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It opens with soft, classical music as the sun breaks over the mountains.  The sheep are in the pasture and the shepherd is sleeping in his hut.  He is sleeping, but the wolf is awake, and goes after the flock.  The sheep dog is badly injured in his fight with the wolf, but his barking wakes the shepherd.  Using his sling, he hits the wolf in the head with a large rock but only manages to anger the wolf.  The wolf attacks the shepherd, there is a struggle and the shepherd strangles the wolf.  He tends to his flock and to his dog's injuries.

The sun is up, the snow melts into rivulets which become streams and eventually thundering waterfalls.  The music rises and falls to match the scenery.  This film has great scenery in it, and is a classic example of the melodramas of the 1920's and 1930's.

The shepherd comes to the nearby village and stops at the inn for his meal.  He is surrounded by many beautiful young women as they all enjoy a meal of roasted sheep.  In the village square, we first see the Spanish dancer Martha (Leni Riefenstahl) in her little wagon.  She is beautiful, sultry and tempting.

At the estate of the Marquis, the formal dinner is boring so he and a young lady go to the balcony for some fresh air and light flirtation.  They have an argument - something about his wife, and the woman leaves in a fit of anger.

The shepherd peers in a window of the cantina and is bedazzled by the beauty of Martha, who is dancing.  On his walk back to the pasture, her face dances in front of him - he sees her in the clouds.  He is really smitten.  Others find her beautiful as well, and the Marquis summons Martha to his estate to dance for him - but he has more on his mind than the flamenco!  The wine flows freely.  She dances suggestively.  He carries her up the stairs..........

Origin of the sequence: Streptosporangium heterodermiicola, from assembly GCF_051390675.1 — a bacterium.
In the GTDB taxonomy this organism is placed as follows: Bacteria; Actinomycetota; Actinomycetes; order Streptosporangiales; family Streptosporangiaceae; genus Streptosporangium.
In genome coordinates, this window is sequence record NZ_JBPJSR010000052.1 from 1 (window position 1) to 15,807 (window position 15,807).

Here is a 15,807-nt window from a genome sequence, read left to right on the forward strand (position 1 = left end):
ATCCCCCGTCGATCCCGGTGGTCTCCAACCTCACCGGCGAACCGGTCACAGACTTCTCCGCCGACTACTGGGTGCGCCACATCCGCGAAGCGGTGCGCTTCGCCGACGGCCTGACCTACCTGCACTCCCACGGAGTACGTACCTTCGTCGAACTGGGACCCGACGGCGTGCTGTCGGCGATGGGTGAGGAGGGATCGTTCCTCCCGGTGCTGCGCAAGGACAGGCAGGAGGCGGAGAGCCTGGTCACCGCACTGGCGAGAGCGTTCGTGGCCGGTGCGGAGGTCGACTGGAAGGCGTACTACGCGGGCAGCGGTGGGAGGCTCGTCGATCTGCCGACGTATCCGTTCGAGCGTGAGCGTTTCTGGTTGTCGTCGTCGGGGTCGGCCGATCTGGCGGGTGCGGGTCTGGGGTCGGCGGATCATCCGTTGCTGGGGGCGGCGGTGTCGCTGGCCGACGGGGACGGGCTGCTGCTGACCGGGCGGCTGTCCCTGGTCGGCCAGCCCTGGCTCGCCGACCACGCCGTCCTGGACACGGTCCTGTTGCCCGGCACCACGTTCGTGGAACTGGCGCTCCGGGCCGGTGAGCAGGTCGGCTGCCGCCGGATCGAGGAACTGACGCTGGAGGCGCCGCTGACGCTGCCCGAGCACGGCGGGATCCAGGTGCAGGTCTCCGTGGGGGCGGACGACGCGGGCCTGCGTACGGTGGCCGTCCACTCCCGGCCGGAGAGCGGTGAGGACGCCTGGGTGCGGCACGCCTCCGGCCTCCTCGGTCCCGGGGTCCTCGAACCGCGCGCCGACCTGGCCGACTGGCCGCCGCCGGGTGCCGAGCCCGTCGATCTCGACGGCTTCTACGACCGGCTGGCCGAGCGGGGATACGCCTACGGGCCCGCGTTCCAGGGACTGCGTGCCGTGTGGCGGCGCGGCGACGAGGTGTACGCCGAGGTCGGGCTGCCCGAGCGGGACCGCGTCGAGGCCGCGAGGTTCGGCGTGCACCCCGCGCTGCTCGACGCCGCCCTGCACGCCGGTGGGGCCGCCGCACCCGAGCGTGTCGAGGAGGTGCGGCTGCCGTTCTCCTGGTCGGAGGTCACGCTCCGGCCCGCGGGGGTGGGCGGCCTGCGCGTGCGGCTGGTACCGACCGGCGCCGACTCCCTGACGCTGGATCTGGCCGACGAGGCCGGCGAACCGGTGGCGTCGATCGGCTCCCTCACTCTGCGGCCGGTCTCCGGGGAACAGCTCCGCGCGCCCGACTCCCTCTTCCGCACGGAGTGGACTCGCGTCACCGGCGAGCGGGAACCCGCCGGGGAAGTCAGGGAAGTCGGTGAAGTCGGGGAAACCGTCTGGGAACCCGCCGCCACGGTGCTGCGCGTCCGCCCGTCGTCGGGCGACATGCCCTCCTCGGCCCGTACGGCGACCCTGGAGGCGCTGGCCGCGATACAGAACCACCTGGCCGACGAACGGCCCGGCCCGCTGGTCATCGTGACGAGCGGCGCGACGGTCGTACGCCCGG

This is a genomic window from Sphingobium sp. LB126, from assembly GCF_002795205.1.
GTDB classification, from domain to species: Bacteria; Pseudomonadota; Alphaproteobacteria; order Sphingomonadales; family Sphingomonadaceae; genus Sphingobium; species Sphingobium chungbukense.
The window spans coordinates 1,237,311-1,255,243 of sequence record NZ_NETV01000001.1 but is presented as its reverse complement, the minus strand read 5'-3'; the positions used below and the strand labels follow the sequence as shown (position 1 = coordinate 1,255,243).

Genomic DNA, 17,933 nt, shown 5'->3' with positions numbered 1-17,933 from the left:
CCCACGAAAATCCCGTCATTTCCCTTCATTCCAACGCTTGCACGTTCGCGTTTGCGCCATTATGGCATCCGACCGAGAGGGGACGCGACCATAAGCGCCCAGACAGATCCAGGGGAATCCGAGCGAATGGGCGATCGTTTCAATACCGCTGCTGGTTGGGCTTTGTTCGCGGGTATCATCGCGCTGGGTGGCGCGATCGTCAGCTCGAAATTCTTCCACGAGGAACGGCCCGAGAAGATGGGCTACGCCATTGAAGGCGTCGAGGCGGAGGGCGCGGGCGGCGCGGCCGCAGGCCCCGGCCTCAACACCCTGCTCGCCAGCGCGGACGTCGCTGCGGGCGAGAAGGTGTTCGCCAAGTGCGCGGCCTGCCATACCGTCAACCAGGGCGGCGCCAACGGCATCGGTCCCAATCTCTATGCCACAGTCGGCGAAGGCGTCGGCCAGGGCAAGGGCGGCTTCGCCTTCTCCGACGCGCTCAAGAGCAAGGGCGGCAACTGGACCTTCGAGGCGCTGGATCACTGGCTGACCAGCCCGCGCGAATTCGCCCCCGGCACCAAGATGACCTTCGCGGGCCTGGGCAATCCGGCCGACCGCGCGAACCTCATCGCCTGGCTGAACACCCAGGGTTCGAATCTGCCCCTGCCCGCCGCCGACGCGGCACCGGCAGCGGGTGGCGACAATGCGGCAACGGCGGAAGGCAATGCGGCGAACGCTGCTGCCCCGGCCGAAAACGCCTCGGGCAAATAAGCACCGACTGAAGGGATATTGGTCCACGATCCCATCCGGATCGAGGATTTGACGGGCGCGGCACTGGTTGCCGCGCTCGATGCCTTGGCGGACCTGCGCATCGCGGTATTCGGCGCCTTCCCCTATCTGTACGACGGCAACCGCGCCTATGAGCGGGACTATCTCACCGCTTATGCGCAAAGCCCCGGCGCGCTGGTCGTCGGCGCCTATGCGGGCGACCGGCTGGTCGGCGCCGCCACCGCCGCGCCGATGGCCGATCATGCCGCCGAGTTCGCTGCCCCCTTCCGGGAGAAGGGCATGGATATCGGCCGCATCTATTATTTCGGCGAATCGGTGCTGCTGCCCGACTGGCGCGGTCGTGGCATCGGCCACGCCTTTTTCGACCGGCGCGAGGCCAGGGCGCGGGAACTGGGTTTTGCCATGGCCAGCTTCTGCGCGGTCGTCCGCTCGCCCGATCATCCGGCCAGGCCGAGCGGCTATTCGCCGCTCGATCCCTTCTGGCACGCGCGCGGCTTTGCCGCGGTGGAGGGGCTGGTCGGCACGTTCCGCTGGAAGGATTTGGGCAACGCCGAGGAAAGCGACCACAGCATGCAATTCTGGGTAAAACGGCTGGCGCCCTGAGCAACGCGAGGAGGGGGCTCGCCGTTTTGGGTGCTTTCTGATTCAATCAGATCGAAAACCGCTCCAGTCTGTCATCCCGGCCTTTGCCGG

The next morning, he showers her with gifts - fine clothes, beautiful jewelry - but again, he wants more in return.  Later in the afternoon, they are riding on his beautiful stallion, looking at his cattle herds.  This life is too much, and she flees to the mountains and collapses not far from the shepherd's hut.  His dog finds her and brings the shepherd, who carried her back to his hut and lays her on his cot.  The men the Marquis has sent to look for her arrive, and they take her, still unconscious, back to the estate.  She hates this life, but she stays.  A wedding is about to take place and Martha is sad.

The shepherd rescues her and they hide in the old mill during a fierce storm, but the Marquis finds them.  He draws his dirk.  The shepherd pulls his hunting knife.  They clash, they fight, they are out in the storm.  Who lives?  Who dies?  What is the fate of Martha?  It's all at the end of this film.

As we said, this is a classic melodrama of the type seen on the movie screens in the 1920's and 1930's.  LENI is beautiful, the scenery is breathtaking, and the cinematography is far ahead of its time.

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